No Gods, No Masters

My friend Cernig surveys the blogosphere, contemplates the prospect of an Obama administration, and asks:

Some Dem/Obama forms of Powerline-style mindless sycophancy are almost certain to emerge – and I hope some of us are going to be mindful enough to ridicule them. … Lefties are more likely to fall into the "defending the administration" pattern we’ve seen from rightwing blogs during the Bush terms. That’s more likely the closer the blogger is to the adminsitration in terms of contacts and possible future largesse. Might we see Kos and MyDD emulate the kind of administration cheerleaders we’ve until now only seen from the Powerlines of the US blogosphere?

My answer: I’m worried about myself, but I’m not worried about the rest of the blogosphere.

I’ve been a journalist since I was 19. I’ll be doing this shit till the day I drop dead. Consider it an exercise in personal growth. I’m a romantic and a believer: this work is critical to the survival of an idea that must survive — and I’ll believe that till the day I drop dead — and it also forces you, if you respect it, to be more thorough, more critical, more diligent, and more intellectually honest than you otherwise would. As a result, being independent (and Independent) is extremely important to me.

I agonized over "The Obama Doctrine." The idea of writing hackwork is both terrifying and repugnant. Real talk: shilling is like Vaderism or authoring a Crap Email — we all have it lurking within us. When you write about stuff you believe in — less as a reporter than a commentator — where’s the boundary between propriety and dishonesty? I try to operate on the principle of hemming myself in as close as I can, so if I cross the line I’ve established, I won’t cross too far and end up a hack. But one thing I often say to my friends over beers is that in 15 years, we’ll be the writers we hate — the lazy ones, the bitter ones, the ones who can’t see outside the Iraq-war framework. It’s purest, basest vanity to believe that we’re the repository of purity, and it’s the enemy of journalism, because it’s a lie. So I’m worried about me.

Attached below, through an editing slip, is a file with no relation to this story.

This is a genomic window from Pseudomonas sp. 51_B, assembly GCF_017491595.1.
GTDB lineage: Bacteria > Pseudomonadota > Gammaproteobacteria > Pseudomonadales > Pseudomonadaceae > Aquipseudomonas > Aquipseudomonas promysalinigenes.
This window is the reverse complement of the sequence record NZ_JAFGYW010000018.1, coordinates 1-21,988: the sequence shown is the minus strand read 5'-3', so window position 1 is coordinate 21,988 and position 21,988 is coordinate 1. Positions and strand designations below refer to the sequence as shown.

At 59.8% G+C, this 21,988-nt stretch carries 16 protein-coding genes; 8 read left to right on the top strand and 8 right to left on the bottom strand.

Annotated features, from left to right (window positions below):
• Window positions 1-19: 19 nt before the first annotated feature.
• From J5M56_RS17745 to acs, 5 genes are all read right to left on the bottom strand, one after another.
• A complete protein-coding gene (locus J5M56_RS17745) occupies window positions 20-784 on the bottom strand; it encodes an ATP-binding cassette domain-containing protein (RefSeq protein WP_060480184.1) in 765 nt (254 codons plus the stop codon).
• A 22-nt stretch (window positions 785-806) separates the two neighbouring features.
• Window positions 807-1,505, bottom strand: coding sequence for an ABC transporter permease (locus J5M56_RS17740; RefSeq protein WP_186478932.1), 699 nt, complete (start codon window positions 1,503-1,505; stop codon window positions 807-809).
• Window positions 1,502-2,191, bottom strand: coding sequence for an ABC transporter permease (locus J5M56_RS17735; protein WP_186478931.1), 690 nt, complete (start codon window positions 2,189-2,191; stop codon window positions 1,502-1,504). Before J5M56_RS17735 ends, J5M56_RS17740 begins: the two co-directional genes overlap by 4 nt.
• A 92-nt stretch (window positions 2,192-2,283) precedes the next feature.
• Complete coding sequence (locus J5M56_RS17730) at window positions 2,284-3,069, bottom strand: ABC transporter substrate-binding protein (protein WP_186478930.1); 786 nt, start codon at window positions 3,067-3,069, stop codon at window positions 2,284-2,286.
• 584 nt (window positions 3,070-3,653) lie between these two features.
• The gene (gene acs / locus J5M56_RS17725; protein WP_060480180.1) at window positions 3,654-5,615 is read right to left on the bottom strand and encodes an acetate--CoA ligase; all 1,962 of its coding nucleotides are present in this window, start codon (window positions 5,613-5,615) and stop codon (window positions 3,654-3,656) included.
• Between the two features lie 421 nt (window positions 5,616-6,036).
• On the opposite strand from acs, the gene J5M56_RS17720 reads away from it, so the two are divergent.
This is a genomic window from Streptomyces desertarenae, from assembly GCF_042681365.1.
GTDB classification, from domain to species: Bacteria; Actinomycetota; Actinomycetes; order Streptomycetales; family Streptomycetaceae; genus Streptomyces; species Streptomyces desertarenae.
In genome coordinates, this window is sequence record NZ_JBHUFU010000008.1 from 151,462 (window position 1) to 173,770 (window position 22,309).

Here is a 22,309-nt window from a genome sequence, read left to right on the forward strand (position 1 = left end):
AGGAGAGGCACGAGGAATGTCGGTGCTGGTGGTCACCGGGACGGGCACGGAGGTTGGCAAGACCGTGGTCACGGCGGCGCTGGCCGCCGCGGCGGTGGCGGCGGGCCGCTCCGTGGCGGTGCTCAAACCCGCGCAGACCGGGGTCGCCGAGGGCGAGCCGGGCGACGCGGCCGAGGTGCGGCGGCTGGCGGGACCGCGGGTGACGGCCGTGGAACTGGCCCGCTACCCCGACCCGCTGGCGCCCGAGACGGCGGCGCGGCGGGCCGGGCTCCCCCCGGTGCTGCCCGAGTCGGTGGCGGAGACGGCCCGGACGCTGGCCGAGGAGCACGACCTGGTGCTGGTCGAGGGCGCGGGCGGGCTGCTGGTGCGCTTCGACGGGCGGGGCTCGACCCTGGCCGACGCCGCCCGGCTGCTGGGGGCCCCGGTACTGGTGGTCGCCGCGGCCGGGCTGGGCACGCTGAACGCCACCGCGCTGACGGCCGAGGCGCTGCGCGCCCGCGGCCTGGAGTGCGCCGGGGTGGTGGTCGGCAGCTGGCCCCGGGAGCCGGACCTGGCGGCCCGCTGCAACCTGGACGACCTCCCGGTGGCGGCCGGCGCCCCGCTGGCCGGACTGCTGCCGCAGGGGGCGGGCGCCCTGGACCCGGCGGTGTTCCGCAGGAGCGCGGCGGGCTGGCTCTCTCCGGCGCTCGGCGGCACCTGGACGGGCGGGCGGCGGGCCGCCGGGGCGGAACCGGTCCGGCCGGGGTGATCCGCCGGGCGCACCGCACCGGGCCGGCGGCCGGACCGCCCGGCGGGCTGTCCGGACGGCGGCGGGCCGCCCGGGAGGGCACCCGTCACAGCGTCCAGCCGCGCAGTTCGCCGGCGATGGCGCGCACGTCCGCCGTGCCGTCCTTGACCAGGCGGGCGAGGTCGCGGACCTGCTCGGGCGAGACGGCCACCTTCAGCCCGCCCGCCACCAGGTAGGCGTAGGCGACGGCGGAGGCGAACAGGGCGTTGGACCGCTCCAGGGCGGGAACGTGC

What I’m not worried about is the liberal blogosphere as a whole. Have you seen how much shit Obama’s gotten from FDL, dKos, Glenn and others about FISA? Or about Wes Clark? Here’s a situation in which the ideological fervor of the left — I think that’s a good thing! — really does act as a powerful check on the Democratic Party. Similarly, the liberal/leftist impulse to sectarianism acts as a powerful check on one another. While it’s not productive in general to get into a food fight over who’s the true liberal, there is the peripheral benefit of balancing each other’s work. I’m not sure that it’s true anymore, if it ever was, that the only thing that defines the liberal blogosphere is partisanship. The FISA fight should put that line to bed.

Cernig, though, is right to pose the question. We’ll do well to keep it in mind. We don’t want to become the right wing, do we? Come on, liberals — angst and self-doubt come as naturally to us as fair-trade coffee, better fuel-economy standards and morning sodomy. Let’s put it to good use!

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Spencer Ackerman

Spencer Ackerman